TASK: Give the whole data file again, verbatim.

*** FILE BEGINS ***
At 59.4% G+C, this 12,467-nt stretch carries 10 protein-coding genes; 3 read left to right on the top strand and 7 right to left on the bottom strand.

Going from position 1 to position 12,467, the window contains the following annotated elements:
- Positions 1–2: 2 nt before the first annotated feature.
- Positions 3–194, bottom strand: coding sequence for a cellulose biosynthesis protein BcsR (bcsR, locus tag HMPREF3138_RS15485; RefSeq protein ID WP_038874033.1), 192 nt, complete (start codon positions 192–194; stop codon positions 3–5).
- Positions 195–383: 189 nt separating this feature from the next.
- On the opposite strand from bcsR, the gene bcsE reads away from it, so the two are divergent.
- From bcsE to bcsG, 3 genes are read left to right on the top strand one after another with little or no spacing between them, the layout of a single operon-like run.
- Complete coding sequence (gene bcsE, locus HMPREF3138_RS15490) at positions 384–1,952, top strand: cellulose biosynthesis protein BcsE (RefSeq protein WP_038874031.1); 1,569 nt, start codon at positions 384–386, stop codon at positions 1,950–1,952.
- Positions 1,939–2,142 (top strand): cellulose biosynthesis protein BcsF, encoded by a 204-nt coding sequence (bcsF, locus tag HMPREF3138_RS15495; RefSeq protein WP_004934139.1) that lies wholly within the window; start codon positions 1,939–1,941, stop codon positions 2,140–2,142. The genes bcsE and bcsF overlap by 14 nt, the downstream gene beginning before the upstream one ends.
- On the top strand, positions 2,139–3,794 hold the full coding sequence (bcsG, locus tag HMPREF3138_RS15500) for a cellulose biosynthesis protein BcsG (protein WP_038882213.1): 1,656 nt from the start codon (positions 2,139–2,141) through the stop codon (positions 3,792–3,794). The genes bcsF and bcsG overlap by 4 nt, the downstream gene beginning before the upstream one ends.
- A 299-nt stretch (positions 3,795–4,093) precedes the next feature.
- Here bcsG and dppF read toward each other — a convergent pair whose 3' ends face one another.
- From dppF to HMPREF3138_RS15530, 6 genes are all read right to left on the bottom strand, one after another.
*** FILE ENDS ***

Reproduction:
At 59.4% G+C, this 12,467-nt stretch carries 10 protein-coding genes; 3 read left to right on the top strand and 7 right to left on the bottom strand.

Going from position 1 to position 12,467, the window contains the following annotated elements:
- Positions 1–2: 2 nt before the first annotated feature.
- Positions 3–194, bottom strand: coding sequence for a cellulose biosynthesis protein BcsR (bcsR, locus tag HMPREF3138_RS15485; RefSeq protein ID WP_038874033.1), 192 nt, complete (start codon positions 192–194; stop codon positions 3–5).
- Positions 195–383: 189 nt separating this feature from the next.
- On the opposite strand from bcsR, the gene bcsE reads away from it, so the two are divergent.
- From bcsE to bcsG, 3 genes are read left to right on the top strand one after another with little or no spacing between them, the layout of a single operon-like run.
- Complete coding sequence (gene bcsE, locus HMPREF3138_RS15490) at positions 384–1,952, top strand: cellulose biosynthesis protein BcsE (RefSeq protein WP_038874031.1); 1,569 nt, start codon at positions 384–386, stop codon at positions 1,950–1,952.
- Positions 1,939–2,142 (top strand): cellulose biosynthesis protein BcsF, encoded by a 204-nt coding sequence (bcsF, locus tag HMPREF3138_RS15495; RefSeq protein WP_004934139.1) that lies wholly within the window; start codon positions 1,939–1,941, stop codon positions 2,140–2,142. The genes bcsE and bcsF overlap by 14 nt, the downstream gene beginning before the upstream one ends.
- On the top strand, positions 2,139–3,794 hold the full coding sequence (bcsG, locus tag HMPREF3138_RS15500) for a cellulose biosynthesis protein BcsG (protein WP_038882213.1): 1,656 nt from the start codon (positions 2,139–2,141) through the stop codon (positions 3,792–3,794). The genes bcsF and bcsG overlap by 4 nt, the downstream gene beginning before the upstream one ends.
- A 299-nt stretch (positions 3,795–4,093) precedes the next feature.
- Here bcsG and dppF read toward each other — a convergent pair whose 3' ends face one another.
- From dppF to HMPREF3138_RS15530, 6 genes are all read right to left on the bottom strand, one after another.